Micklem Primary School

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About Micklem Primary School

Name Micklem Primary School
Website http://www.micklem.herts.sch.uk/
Ofsted Inspections
Headteacher Mr Joshua Swift
Address Boxted Road, Hemel Hempstead, HP1 2QH
Phone Number 01442408964
Phase Primary
Type Community school
Age Range 3-11
Religious Character Does not apply
Gender Mixed
Number of Pupils 219
Local Authority Hertfordshire
Highlights from Latest Inspection


Micklem Primary School continues to be a good school.

What is it like to attend this school?

Pupils at Micklem Primary School know that staff care deeply about their welfare. Pupils understand and follow the school 'rules for life' of be kind, show respect, aim high.

Pupils want to aim high to reach the expectations the school has of them.

The school has carefully planned an interesting curriculum. It meets pupils' needs.

They learn to read fluently and accurately. They enjoy opportunities to learn musical instruments and to talk in French. Pupils receive additional support, when needed, to help them learn successfully.

Behaviour is generally good. Most p...upils are focused and engaged in their learning. Pupils understand the difference between bullying and falling out with their friends.

They say that bullying does not happen very often. They are confident that staff deal with it effectively. Pupils feel safe here.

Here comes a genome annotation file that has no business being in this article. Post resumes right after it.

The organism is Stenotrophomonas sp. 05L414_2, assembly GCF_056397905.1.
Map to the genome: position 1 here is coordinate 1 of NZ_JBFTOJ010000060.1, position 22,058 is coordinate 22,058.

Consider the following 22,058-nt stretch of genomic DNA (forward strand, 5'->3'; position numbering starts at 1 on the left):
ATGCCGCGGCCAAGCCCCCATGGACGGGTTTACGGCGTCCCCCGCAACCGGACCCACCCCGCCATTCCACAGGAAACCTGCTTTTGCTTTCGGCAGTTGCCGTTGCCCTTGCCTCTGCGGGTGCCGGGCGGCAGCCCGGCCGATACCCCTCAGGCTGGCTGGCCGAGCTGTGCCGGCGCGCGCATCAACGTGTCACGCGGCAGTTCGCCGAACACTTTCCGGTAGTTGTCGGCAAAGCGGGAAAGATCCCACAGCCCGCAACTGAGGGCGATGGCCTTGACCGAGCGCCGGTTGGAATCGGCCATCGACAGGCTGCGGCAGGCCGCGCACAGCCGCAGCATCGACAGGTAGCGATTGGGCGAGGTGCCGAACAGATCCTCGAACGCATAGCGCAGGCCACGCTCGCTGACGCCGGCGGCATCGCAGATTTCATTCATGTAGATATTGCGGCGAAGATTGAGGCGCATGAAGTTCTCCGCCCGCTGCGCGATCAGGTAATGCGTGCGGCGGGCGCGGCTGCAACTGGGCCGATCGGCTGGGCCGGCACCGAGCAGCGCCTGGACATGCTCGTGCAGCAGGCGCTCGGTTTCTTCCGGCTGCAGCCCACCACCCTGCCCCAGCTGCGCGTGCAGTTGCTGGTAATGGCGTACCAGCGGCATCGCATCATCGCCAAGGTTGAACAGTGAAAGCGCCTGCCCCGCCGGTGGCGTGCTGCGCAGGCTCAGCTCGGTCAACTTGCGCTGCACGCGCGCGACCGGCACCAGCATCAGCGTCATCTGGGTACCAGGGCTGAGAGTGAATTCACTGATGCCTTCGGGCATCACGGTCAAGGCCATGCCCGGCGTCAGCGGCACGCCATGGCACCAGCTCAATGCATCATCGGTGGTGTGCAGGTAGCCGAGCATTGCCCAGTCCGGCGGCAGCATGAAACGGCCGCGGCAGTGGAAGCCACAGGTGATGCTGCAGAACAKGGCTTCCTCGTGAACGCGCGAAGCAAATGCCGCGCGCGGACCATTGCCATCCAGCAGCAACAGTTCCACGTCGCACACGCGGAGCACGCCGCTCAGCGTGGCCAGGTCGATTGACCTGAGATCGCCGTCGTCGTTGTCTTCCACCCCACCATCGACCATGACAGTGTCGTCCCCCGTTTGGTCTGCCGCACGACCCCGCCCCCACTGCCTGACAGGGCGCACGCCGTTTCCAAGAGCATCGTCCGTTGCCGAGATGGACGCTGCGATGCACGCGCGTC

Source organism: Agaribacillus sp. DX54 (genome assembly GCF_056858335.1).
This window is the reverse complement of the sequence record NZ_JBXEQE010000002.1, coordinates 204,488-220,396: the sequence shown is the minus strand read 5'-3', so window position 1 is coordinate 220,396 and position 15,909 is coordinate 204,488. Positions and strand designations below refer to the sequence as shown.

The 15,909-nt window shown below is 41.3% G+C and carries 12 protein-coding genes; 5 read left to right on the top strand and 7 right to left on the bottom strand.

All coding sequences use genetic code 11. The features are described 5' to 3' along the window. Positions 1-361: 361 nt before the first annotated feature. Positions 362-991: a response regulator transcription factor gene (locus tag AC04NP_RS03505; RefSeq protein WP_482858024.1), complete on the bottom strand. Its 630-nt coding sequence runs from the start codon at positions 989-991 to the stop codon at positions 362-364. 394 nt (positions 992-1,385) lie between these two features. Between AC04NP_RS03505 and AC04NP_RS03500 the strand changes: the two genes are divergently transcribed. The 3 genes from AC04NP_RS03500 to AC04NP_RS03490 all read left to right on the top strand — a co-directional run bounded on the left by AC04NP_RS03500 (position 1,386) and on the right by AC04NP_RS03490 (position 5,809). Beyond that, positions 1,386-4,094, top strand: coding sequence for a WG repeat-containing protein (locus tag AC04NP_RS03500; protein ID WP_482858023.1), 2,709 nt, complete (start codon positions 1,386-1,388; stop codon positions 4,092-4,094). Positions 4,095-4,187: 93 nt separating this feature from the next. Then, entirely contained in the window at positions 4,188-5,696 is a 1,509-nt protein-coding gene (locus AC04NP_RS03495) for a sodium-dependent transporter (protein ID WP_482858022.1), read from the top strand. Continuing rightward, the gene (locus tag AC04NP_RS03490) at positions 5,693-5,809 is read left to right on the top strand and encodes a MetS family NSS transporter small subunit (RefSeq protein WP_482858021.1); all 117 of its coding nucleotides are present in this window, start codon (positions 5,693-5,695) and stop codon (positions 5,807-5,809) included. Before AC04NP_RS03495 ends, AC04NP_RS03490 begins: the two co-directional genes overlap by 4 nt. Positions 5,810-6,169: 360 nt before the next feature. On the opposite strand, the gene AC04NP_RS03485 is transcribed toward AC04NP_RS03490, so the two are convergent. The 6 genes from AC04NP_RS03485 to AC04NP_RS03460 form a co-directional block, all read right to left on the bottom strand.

Pupils appreciate the opportunities to attend the range of clubs and activities available to them. These are varied and include arts and crafts, sports, and music. Pupils are proud to celebrate their achievements in regular assemblies.

They enjoy having a voice in the school as school councillors, house captains and peer mediators.

What does the school do well and what does it need to do better?

Leaders have prioritised improving the quality of education. They have thoroughly revised the curriculum and its delivery.

The key knowledge they expect pupils to learn in all subjects is now set out clearly from the early years through to Year 6. Resources are carefully selected and adapted to suit pupils' needs.

The school has broken this important knowledge down into small, accessible steps.

This helps teachers to quickly spot where pupils have gaps in their knowledge. They use these checks to adapt their teaching and address any gaps. The curriculum has been designed to provide pupils with opportunities to revisit important knowledge and subject-specific vocabulary.

This helps pupils to secure their understanding of this knowledge and language. In the foundation subjects, the new curriculum has raised expectations for what pupils should know and understand. Teachers typically have secure subject knowledge.

However, in some curriculum areas, this is still developing.

Leaders are determined that pupils will become strong readers. Children in the early years quickly learn the letter sounds and how to blend these sounds into words.

They use consistent strategies, such as robot arms, to help them do this. The school provides effective support for pupils who find reading difficult. Teachers check pupils' understanding of phonics with precision.

They use these checks to identify any pupil who is finding reading hard. These pupils receive reading books that help them to develop their fluency. This helps to deepen pupils' knowledge of other areas of the curriculum.